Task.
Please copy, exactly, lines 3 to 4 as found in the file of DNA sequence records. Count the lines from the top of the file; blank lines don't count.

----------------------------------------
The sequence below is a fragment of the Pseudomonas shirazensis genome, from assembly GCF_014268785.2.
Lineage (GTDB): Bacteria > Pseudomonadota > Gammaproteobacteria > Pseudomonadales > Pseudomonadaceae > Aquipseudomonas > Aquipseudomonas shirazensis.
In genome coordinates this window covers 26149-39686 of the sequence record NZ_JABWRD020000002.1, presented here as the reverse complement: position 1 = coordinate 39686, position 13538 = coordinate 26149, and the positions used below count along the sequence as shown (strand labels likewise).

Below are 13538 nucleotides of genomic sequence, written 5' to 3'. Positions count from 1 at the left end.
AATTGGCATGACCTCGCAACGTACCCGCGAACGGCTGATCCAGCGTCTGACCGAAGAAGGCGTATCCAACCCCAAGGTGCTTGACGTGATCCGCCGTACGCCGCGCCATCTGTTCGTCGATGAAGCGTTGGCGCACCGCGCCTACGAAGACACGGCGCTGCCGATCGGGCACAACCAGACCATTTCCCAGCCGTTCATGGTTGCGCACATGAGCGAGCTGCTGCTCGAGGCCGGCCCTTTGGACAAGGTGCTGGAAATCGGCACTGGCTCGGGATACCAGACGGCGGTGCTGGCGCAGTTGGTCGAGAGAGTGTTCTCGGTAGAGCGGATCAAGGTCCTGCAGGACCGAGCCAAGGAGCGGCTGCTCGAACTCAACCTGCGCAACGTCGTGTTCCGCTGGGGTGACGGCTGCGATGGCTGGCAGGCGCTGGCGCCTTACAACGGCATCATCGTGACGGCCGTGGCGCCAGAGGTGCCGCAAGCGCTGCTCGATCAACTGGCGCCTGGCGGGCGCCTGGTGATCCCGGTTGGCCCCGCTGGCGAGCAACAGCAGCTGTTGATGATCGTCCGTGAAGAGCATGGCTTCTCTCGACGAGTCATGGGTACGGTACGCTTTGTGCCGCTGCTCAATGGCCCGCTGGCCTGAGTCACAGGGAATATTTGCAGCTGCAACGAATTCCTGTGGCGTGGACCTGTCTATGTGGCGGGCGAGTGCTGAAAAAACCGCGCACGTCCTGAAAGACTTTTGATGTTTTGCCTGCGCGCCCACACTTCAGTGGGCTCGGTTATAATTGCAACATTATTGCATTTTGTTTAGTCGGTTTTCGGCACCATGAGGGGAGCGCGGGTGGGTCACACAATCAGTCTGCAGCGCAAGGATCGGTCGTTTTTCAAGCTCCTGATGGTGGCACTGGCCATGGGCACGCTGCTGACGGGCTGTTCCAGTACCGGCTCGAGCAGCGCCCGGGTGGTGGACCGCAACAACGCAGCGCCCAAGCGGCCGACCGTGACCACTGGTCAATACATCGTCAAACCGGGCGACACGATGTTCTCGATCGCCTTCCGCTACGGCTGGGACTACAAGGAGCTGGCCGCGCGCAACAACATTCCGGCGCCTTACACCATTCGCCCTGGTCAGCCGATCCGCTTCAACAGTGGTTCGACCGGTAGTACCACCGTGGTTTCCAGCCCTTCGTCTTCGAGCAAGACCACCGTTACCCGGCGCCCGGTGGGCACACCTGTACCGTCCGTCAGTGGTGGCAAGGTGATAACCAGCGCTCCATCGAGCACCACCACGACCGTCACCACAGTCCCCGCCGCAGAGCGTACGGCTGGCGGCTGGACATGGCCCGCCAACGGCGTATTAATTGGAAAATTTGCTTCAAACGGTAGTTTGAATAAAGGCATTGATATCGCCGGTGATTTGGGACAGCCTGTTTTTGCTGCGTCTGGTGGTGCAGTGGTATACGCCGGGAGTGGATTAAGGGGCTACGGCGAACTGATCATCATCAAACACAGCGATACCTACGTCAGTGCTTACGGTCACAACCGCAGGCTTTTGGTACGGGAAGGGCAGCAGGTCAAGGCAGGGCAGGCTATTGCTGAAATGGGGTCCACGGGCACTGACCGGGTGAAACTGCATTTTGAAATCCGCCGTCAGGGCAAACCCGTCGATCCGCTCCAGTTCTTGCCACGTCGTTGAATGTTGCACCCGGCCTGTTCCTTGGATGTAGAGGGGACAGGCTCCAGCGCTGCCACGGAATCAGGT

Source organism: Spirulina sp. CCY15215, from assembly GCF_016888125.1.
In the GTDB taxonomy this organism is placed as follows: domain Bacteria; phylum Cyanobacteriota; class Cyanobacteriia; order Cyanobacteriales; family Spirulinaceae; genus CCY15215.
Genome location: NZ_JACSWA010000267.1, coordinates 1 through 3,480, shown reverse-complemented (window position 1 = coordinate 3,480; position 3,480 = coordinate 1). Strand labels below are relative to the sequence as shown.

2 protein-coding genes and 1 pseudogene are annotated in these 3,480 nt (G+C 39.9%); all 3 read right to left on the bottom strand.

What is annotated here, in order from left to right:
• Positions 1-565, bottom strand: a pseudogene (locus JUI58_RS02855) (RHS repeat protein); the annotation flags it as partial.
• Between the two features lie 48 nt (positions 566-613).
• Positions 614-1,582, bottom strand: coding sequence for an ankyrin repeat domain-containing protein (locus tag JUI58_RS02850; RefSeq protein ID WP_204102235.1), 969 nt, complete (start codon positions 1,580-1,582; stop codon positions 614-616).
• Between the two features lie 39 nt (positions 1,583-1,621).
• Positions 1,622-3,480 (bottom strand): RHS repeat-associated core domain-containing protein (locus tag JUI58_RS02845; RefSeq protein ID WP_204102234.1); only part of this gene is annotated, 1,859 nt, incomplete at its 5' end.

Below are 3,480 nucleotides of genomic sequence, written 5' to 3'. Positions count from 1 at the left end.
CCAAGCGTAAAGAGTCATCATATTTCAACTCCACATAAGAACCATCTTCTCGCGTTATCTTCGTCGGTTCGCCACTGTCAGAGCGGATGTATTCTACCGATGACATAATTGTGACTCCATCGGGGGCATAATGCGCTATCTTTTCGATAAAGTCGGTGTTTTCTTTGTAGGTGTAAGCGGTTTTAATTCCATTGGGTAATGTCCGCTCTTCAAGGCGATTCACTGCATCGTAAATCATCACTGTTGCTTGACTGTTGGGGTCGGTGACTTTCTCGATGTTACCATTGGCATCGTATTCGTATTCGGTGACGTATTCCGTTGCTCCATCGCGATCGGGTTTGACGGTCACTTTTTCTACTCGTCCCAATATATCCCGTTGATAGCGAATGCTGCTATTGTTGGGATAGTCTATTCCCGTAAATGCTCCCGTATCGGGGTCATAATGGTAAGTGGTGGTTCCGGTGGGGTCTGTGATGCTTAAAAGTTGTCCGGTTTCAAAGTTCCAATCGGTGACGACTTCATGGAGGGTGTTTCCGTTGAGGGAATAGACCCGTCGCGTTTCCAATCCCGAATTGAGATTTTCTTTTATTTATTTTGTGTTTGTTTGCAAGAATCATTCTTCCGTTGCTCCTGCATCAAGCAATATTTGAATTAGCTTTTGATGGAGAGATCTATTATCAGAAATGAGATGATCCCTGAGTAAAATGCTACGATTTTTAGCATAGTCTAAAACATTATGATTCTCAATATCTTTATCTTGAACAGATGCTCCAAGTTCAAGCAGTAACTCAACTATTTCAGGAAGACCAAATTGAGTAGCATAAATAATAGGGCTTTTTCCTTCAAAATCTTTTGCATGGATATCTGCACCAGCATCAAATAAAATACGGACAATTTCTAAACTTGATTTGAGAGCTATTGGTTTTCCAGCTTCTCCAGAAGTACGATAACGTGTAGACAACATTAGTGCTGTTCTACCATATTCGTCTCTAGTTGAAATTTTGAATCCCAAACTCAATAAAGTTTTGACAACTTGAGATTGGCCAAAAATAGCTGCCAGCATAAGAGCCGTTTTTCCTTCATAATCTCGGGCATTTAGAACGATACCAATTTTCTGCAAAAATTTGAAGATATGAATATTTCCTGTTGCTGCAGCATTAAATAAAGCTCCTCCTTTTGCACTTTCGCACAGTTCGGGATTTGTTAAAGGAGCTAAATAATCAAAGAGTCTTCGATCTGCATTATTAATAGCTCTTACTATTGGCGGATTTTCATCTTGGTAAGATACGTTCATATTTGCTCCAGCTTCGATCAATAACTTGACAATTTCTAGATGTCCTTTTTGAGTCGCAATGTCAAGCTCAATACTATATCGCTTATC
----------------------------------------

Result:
In genome coordinates this window covers 26149-39686 of the sequence record NZ_JABWRD020000002.1, presented here as the reverse complement: position 1 = coordinate 39686, position 13538 = coordinate 26149, and the positions used below count along the sequence as shown (strand labels likewise).

Below are 13538 nucleotides of genomic sequence, written 5' to 3'. Positions count from 1 at the left end.